Notes: This situational & provisional leniency is being provided based on a reasonable assumption by the purchaser that the product was produced before Passover began (production and supply lines generally affirm this in typical supermarket shopping), coupled with any potential hametz being in trace amounts, only. The temporary ruling relies on the principle of a double doubt, s’feik sfeika, which asserts that since there is a doubt as to the date of actual production--very likely before Passover but still a bit of uncertainty--as well as a doubt among poskim concerning the principle of nullification’s (1/60) application on Passover, a lenient ruling can be made (see first Darkhei Moshe to OH 447, and Mishnah Berurah, 447:2). Needless to say, this is a minority opinion and only in effect from the CJLS is these extenuating circumstances, under the provisions above.
We recognize there could be some ambiguity around words like “necessary” and “crucial” and “important”. Should individuals have questions as to whether their particular need justifies this leniency, please first be in touch with your local rabbi. More generally, this category of foods is being provided for those who may run out of something essential after Passover begins, or may have been unable to procure it beforehand for whatever reason, and deem it necessary to have on hand for ongoing important food preparation for the holiday.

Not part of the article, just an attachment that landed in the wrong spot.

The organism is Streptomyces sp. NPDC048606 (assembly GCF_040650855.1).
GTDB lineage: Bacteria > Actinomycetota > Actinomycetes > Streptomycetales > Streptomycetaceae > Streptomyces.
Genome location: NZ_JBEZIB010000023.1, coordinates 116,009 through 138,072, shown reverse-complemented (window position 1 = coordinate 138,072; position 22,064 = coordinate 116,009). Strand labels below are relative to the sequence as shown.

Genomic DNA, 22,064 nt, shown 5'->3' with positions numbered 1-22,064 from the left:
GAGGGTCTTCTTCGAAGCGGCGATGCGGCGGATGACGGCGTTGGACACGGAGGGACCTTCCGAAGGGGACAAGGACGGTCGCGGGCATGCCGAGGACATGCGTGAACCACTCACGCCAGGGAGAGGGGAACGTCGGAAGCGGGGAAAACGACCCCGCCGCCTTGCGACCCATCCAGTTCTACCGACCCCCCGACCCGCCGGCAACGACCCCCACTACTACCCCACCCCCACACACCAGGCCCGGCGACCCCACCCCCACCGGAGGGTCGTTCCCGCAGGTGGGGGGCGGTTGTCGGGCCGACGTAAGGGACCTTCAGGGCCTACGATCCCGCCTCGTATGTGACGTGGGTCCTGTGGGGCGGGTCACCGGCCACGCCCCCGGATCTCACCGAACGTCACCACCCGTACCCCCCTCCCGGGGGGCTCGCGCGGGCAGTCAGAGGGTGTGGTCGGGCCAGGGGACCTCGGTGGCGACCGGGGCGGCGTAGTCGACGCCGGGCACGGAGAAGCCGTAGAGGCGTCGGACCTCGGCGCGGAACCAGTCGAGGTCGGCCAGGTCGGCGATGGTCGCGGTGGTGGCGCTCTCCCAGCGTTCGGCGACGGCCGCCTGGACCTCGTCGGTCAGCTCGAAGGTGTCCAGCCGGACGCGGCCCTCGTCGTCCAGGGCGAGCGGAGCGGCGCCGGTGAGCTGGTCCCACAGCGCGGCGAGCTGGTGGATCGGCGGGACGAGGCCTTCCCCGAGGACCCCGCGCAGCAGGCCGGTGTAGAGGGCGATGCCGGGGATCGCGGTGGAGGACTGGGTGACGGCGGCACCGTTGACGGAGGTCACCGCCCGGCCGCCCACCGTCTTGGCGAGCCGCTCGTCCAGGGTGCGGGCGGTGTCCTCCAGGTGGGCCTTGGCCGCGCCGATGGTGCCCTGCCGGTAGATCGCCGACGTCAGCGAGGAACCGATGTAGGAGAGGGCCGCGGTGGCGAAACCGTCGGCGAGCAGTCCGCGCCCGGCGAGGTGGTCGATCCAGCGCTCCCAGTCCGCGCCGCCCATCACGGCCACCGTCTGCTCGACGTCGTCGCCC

Fresh kitniyot: Corn on the cob and fresh beans (like green beans or lima beans in their pods) may be purchased before and during Passover, that is, treated like any other fresh vegetable. Many do not consider green beans to be “kitniyot”, fresh or otherwise. This is certainly an accepted & longstanding practice among communities. This particular addition would be even for those who do treat green beans as kitniyot--i.e., when fresh they should be treated like any other fresh vegetable.
Dried kitniyot (legumes, rice and corn) can be purchased bagged or in boxes and then sifted or sorted before or on Passover. These should ideally not be purchased in bulk from bins because of the concern that the bin might previously have been used for hameitz, and a few grains of hameitz might be mixed in. In any case, one should inspect these to the extent possible before Passover and discard any pieces of hametz. If one could not inspect the rice or dried beans before Passover, one should remove pieces of hametz found in the package on Passover, discarding those, and the kitniyot themselves remain permissible.
Frozen raw kitniyot (corn, edamame [soy beans], etc.): One may purchase bags of frozen non-hekhshered kitniyot before or during (if necessary) Passover provided that one can either absolutely determine that no shared equipment was used or one is careful to inspect the contents before Passover) and discard any pieces of חמץ hameitz). Even if one did not inspect the vegetables before Passover, if one can remove pieces of (hameitz) found in the package on Passover, the vegetables themselves are permissible.